The number of stunted children continues to increase in Africa. Furthermore, it is estimated that 40 to 50 percent of rural Tanzanian children are stunted.17 Showing the effectiveness of the RCP program in an area where stunting is most prevalent will encourage others to adopt this model in communities worldwide.

Global Volunteers has been invited by the ELCT-IRD, our partner in Tanzania for 30+ years, to conduct RCP programs in the Iringa Region. In addition, the Tanzanian government has encouraged us to move forward on this effort, and village leaders are very supportive.

Global Volunteers and the ELCT-IRD have successfully collaborated on numerous projects in the Iringa Region. Both parties have developed a deep admiration and respect for the other. The ELCT-IRD goals are to eradicate ignorance, disease and poverty. Together, our organizations strive to help children reach their potential. Eliminating stunting and supporting children throughout their development achieve our shared goals.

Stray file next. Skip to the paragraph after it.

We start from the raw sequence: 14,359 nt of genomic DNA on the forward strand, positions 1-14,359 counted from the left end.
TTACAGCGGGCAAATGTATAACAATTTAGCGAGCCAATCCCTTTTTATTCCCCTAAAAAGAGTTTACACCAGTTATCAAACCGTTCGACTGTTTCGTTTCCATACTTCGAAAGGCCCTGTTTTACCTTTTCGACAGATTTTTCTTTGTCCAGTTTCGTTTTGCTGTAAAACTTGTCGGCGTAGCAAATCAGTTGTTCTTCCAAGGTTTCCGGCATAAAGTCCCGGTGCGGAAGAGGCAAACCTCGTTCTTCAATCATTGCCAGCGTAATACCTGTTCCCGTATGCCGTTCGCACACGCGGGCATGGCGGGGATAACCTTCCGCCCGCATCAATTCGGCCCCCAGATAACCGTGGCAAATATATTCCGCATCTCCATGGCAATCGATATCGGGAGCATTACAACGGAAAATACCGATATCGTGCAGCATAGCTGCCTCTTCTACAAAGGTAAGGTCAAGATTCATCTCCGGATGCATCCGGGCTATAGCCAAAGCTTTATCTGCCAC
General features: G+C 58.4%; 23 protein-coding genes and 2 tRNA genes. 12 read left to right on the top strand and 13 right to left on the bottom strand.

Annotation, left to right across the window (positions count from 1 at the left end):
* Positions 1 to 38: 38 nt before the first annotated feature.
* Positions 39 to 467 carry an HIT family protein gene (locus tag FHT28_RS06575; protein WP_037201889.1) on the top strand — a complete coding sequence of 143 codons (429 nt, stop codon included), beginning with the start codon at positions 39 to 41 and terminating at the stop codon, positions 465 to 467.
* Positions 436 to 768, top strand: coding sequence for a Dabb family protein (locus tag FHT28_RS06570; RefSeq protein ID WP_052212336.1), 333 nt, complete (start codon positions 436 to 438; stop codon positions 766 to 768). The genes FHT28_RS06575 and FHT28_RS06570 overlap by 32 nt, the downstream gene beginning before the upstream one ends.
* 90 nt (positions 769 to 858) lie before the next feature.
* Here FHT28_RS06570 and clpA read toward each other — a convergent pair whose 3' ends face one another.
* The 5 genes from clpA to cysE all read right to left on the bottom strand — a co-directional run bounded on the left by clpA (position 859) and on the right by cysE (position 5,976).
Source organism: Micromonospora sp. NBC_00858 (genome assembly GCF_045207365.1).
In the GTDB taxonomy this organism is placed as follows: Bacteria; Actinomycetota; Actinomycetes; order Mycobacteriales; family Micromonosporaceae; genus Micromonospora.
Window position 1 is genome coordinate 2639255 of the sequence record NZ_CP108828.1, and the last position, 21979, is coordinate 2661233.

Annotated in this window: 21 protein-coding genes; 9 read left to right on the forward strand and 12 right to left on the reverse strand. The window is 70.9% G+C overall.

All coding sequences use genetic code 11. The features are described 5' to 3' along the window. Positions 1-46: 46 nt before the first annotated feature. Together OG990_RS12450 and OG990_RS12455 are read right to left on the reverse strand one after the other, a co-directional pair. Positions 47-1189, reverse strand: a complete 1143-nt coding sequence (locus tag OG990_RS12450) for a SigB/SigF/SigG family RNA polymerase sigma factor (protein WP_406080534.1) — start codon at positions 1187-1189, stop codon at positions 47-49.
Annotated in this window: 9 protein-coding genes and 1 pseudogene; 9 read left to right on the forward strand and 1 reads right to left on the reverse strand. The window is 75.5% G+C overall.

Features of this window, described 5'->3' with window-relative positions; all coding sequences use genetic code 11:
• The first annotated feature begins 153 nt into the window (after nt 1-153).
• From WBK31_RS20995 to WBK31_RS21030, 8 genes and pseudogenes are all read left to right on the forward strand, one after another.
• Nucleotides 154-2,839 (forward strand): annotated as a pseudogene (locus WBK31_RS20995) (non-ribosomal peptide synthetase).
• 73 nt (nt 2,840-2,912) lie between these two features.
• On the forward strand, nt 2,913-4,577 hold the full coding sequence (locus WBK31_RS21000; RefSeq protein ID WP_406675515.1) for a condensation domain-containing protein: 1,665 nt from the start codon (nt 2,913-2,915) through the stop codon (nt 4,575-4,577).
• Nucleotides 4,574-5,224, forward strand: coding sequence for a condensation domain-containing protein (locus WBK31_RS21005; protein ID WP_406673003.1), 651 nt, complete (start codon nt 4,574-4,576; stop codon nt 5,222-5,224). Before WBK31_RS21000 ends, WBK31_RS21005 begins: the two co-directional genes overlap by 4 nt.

After three decades of catalyzing community development, Global Volunteers has confirmed that any successful “outsider” contribution requires local people be represented by a trusted and respected local organization. The ELCT-IRD has a physical presence in most villages, cooperates with other faith-based organizations – Christians and Muslims – in this primarily Christian region of Tanzania, and has the trust and respect of virtually all villagers. This trusted status is a critical component – the piece that makes entrée into communities and homes, and therefore the RCP program, possible.

In the Tanzania RCP program, the ELCT-IRD selects participating villages, motivates family involvement, interacts with government agencies, and ensures the culture is honored. Global Volunteers provides executive leadership, ensures compliance with the RCP model, constructs RCP centers, manages finances, and recruits, prepares, manages and engages volunteers. In addition, the ELCT-IRD will continue to conduct well-baby clinics, and run health centers, preschools, primary and secondary schools and a university. Global Volunteers will continue to serve all these venues.